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Yamanni Chinen Ryu Kobujutsu

An Introduction to Yamanni Chinen-Ryu bojutsu

By Martin Nobida

Yamanni Chinen-ryu kobujutsu, or Yamanni-ryu, is a traditional weapons martial art that originated in Okinawa. The principle weapon used in the style is the roku-shaku bo, or six-foot staff. The style has been described as one of the most dynamic and devastating of the Okinawan weapons styles, most probably because of its distinctive wide and flowing strikes, which contrast greatly with the short and choppier movements characteristic of other weapons styles that trace their roots to Okinawa.

Many of the major modern Okinawan-based bojutsu styles have their roots in Yamanni-ryu, with their founders getting at least some training with Yamanni-ryu masters. As such, many kata, or prearranged fighting sets, of various styles share the same names as Yamanni-ryu kata. And though their sequences are similar, the individual techniques and body dynamics are very different and, arguably, much less sophisticated. Unlike other modern Okinawan kobudo styles, which have become mainstream as a result of successful efforts to propagate them, Yamanni-ryu had remained relatively secretive and guarded. Recently, however, through the efforts of the current grandmaster, Chogi Kishaba, and his premiere student, Toshihiro Oshiro, the style has been gaining widespread exposure around the world. In recent times, other traditional Okinawan weapons, such as the sai, tonfa, kama, and nunchaku have been incorporated into the system; the philosophy for manipulating these weapons is very similar to that used for the bo--namely, techniques should almost always be large and flowing.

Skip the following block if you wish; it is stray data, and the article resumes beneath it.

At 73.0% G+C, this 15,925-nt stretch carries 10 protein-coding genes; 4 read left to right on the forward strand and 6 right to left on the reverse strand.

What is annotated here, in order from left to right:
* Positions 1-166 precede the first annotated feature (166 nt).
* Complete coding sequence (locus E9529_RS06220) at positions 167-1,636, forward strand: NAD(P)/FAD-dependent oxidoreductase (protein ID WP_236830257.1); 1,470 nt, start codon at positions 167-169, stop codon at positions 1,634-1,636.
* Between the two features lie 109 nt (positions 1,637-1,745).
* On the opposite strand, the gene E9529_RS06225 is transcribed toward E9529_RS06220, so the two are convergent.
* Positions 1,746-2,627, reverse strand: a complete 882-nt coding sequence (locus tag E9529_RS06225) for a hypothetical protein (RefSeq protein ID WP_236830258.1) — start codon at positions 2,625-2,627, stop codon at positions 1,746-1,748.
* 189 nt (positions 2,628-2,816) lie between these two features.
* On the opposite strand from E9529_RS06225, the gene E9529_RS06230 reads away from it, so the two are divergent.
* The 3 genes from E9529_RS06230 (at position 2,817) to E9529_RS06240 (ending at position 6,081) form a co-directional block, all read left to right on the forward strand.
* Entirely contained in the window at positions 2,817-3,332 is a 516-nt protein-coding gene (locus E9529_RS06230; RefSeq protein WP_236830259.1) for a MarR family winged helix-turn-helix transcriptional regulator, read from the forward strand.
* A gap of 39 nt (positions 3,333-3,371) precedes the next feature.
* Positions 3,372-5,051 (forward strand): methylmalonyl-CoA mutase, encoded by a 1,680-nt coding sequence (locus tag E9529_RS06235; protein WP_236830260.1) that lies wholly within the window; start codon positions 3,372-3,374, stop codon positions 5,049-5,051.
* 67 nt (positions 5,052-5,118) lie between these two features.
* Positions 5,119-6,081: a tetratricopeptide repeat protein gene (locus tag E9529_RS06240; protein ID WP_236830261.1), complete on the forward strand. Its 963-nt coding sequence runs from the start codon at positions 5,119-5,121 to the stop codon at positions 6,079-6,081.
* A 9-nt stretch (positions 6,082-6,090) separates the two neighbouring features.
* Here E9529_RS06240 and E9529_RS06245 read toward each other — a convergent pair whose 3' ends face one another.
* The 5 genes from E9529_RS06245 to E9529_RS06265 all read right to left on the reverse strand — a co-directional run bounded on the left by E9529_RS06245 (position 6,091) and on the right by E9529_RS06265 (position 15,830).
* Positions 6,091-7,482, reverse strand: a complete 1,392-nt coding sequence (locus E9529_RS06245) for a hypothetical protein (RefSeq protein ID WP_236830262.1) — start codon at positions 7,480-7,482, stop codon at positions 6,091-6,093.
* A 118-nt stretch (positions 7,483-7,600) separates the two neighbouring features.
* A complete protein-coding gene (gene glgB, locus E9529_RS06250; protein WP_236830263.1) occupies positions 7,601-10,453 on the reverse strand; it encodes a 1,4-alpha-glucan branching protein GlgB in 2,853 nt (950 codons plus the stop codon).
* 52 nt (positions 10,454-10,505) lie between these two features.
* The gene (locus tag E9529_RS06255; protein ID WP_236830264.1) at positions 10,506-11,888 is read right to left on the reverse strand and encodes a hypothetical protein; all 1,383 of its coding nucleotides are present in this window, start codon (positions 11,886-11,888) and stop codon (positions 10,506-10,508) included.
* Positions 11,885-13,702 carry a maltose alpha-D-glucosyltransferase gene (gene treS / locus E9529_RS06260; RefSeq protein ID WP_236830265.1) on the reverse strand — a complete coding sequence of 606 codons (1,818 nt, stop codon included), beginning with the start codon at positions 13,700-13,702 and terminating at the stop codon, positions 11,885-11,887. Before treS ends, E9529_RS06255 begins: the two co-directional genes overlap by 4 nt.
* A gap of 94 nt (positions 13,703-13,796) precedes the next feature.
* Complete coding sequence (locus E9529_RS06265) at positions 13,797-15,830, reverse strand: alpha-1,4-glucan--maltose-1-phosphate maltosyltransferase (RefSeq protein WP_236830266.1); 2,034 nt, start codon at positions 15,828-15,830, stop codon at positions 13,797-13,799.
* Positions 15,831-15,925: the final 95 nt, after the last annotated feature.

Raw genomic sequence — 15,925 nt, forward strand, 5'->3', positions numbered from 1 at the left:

Yamanni Chinen-ryu takes its name from the Chinen family, which was a prominent aristocratic family in the Ryukyu islands. According to many historians, the legendary martial artist "To-de" Sakugawa brought a staff-fighting art from China to Okinawa sometime in the late 1700s. The Chinen family, which was entrusted with the security of Ryukyu nobles, adopted and further developed this art over the course of a few generations. As such, this style of bojutsu is not a product of the peasant classes. Like most martial arts of the time, the techniques were passed on mainly within the family. Legend has it that Sanda Chinen, the grandmaster of the style, dreamt of a bouncing bo one day. This gave him inspiration for developing bo swings that rapidly recover into kamae or continue on in a rapid succession of strikes, for which Yamanni-ryu is so well-known today. Kishaba-sensei trained under Sanda Chinen’s grandson Masami Chinen. His principle students include Oshiro Toshihiro and Shinzato Katsuhiko whom he taught privately throughout the ’70s. In 1992, Kishaba-sensei opened a small dojo in Naha, Okinawa, and there has been teaching small classes of students for the very first time. In the United States, Oshiro-sensei, as the leading authority of the style outside of Japan, is "under orders" from Kishaba-sensei to propagate the art around the world. In addition to running a successful dojo near San Francisco, where students from all styles have come to benefit from his knowledge and experience, he has conducted numerous demonstrations and seminars around the United States, and is in demand in Japan, Germany, France, Panama, and elsewhere. Oshiro-sensei has also released a Yamanni-ryu video, which is available from Tsunami Video.



Kata included in the Yamanni-ryu bojutsu system include the following:

... Donyukon ichi (Initiation)
... Donyukon ni (Initiation)
... Choun no kun sho (Basic)
... Choun no kun dai (Basic)
... Ryubi no kun (Intermediate)

... Shuji no kun (Intermediate)
... Sakugawa no kun (Intermediate)
... Shirataru no kun (Advanced)
... Tomari Shirataru no kun (Advanced)
... Yunigawa / Yonegawa no kun / Hidari bo (Advanced)
... Shinakachi / Sunakake (Advanced)
... Chikin bo / Tsuken bo (Advanced)




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